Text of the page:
"We are frequently told that young people of today are radically different from those of previous generations. We are told that they are, in Marc Prensky’s terms, digital natives rather than digital immigrants and therefore need to learn in different ways from their predecessors. We are told they cannot work on one thing for a sustained period because they are multitaskers. We are told they love to customize their world (hence the huge market in smartphone ringtones), and so the curriculum needs to be personalized to their interests and needs. We are told that they think and process information differently, and the school curriculum needs to reflect this. All this is plausible, but it is nonsense. For all intents and purposes, the brains of young people today are the same as the brains of young people thirty years ago.”
To be clear, I’m not arguing that reform isn’t needed, or that all questions can be resolved by appeal to cognitive science, but I am saying we need to ensure the future we build is grounded in more than intuition and rhetoric.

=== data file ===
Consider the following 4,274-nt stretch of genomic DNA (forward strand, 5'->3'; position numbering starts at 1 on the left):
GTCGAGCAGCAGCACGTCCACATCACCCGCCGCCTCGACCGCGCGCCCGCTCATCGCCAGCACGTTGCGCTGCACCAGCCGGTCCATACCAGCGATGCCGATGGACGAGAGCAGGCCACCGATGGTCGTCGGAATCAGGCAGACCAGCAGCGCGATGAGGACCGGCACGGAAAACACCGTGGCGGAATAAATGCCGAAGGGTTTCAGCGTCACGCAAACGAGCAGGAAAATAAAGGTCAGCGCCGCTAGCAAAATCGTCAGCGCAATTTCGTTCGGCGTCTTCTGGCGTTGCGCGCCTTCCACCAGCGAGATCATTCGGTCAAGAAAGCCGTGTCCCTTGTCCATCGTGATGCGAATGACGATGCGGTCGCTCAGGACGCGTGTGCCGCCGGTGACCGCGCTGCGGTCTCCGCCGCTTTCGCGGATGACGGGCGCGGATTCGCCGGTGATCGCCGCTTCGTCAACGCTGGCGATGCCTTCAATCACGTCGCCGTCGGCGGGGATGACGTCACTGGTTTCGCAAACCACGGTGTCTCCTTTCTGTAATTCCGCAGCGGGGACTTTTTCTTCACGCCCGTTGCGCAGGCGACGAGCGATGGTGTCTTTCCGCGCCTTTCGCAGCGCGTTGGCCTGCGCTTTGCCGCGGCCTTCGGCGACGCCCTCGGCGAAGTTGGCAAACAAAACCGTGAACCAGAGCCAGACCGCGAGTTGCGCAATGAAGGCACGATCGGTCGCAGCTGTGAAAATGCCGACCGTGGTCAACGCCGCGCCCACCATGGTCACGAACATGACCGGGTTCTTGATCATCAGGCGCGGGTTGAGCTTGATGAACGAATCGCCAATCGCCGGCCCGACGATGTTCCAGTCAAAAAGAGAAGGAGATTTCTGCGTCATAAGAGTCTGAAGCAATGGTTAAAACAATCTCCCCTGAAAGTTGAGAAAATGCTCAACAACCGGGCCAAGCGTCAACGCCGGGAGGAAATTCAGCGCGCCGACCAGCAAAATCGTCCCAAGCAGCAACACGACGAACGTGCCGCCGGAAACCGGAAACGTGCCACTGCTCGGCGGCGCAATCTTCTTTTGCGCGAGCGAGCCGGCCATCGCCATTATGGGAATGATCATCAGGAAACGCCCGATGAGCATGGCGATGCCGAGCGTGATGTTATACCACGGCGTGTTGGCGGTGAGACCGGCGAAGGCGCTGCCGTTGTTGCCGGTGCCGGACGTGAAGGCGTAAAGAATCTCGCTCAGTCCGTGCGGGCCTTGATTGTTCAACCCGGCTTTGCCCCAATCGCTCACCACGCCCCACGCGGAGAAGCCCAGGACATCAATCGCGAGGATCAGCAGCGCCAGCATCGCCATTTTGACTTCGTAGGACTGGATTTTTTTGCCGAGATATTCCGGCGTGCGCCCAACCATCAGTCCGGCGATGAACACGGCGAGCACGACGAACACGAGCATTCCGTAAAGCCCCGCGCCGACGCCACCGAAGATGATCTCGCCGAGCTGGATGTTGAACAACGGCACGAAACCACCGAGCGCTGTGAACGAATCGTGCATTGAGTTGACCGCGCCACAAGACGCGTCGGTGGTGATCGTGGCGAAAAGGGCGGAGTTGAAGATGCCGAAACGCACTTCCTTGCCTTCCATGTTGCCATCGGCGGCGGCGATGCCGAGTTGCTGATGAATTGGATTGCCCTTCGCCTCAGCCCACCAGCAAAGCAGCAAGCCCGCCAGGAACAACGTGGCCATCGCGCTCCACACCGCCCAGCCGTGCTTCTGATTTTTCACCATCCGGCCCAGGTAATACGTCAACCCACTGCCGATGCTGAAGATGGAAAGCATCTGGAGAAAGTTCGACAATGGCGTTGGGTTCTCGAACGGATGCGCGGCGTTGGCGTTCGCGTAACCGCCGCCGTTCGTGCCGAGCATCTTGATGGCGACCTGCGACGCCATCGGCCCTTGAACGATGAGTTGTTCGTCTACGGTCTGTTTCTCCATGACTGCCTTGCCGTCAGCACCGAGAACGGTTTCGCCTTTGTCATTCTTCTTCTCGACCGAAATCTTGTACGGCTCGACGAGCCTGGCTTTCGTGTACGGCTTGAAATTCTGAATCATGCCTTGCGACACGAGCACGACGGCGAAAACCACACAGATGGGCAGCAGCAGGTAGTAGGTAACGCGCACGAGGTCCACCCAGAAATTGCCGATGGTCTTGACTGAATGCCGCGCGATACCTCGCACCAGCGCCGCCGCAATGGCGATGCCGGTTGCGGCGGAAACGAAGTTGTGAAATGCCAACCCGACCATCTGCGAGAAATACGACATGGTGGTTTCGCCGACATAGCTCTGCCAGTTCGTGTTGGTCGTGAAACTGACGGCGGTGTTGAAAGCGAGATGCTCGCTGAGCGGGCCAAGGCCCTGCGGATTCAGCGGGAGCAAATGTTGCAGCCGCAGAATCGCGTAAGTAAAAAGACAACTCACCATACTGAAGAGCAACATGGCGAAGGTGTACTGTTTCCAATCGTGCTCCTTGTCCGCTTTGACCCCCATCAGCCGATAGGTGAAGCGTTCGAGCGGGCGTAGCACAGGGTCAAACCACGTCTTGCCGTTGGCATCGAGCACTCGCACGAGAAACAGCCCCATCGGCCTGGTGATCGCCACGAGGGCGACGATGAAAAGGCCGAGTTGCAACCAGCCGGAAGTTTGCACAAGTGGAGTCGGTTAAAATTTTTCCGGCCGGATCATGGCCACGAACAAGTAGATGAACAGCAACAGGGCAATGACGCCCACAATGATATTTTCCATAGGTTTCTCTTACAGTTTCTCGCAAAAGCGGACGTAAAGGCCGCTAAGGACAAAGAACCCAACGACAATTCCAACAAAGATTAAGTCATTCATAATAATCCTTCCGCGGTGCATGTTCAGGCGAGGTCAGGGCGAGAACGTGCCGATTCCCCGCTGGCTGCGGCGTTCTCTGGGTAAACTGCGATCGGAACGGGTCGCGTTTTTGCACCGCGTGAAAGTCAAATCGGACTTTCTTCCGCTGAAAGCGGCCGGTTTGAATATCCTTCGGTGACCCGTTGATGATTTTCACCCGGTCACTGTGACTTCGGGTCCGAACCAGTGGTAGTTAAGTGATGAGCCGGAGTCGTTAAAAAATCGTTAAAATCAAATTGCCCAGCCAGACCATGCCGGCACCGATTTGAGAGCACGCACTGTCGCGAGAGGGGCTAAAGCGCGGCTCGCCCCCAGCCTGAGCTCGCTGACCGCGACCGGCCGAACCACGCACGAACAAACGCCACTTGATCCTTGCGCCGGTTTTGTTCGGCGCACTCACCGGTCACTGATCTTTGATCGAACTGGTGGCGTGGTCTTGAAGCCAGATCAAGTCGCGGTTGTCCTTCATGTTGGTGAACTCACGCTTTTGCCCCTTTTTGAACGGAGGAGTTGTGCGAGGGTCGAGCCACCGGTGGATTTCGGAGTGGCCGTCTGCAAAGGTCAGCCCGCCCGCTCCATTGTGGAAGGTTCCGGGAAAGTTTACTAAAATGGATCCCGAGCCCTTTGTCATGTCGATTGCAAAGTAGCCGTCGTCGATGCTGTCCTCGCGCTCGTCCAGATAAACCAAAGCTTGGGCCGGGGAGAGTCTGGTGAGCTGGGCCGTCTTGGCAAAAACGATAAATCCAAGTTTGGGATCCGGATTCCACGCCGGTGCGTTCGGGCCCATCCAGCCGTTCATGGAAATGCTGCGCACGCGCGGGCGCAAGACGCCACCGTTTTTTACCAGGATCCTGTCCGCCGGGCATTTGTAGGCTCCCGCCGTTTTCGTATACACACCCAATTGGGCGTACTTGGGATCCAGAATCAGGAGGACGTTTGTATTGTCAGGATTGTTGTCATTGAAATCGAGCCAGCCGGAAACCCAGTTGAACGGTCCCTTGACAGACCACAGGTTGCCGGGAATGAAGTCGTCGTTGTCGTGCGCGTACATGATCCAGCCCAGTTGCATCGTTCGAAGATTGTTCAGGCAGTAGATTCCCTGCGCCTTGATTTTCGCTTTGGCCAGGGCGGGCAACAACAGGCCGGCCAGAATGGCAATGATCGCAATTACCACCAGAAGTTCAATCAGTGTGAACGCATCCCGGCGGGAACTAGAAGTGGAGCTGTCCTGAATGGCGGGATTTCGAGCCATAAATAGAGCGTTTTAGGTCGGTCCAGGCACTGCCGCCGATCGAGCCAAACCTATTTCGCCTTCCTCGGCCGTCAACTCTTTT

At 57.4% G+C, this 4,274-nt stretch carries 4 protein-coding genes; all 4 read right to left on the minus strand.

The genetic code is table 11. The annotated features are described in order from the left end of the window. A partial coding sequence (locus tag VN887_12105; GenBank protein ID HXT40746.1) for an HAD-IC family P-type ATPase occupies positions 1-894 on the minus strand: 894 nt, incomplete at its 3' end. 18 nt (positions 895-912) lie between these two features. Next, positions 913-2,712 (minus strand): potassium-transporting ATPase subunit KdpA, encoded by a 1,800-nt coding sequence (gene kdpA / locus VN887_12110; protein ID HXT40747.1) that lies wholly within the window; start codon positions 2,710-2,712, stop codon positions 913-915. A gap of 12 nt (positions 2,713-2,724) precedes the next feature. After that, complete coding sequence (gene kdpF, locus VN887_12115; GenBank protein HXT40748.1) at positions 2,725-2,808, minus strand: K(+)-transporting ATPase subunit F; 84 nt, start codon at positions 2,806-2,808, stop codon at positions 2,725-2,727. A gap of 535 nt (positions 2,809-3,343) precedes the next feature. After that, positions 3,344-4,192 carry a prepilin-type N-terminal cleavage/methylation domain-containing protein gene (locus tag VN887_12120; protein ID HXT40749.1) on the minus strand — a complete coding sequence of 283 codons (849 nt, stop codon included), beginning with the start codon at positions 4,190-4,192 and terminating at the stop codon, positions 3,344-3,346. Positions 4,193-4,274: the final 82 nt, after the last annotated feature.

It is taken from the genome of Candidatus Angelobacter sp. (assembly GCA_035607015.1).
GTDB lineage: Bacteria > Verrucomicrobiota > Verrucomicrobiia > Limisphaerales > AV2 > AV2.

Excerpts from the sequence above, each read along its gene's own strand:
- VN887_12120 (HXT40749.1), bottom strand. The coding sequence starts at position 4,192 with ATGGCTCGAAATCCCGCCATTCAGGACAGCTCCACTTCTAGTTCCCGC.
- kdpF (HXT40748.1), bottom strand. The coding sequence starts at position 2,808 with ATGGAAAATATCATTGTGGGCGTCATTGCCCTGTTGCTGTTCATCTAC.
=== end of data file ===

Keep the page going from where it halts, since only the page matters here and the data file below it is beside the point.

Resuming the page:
We think there are four areas of risk for policy makers as we forge this better future:
- Lack of policy robustness – proposals that do not build capacity to weather future challenges.
- Lack of systems thinking – piecemeal proposals can be incoherent.
- Unintended consequences – proposals may have a deleterious impact elsewhere.
- ‘Self-evident’ arguments – proposals can lack a clear evidence base.
In ‘A Bridge to the Future’, we make the case that it is precisely because the plans we make now are so important that we need to make sure policy proposals address these four risks. To that end, we outline a framework to test policy proposals in order to ensure that they are:
- Designed to create robustness by developing the capacity to cope with future perturbations.
- Located within systems-thinking so that interactions within parts of the system are brought into view.
- Considering the possible unintended consequences in order that they can be mitigated, or the proposal abandoned if it is not intentionally building coherence.
- Designed to draw on best evidence we have while also having a clear ambition for the system and a sense of urgency.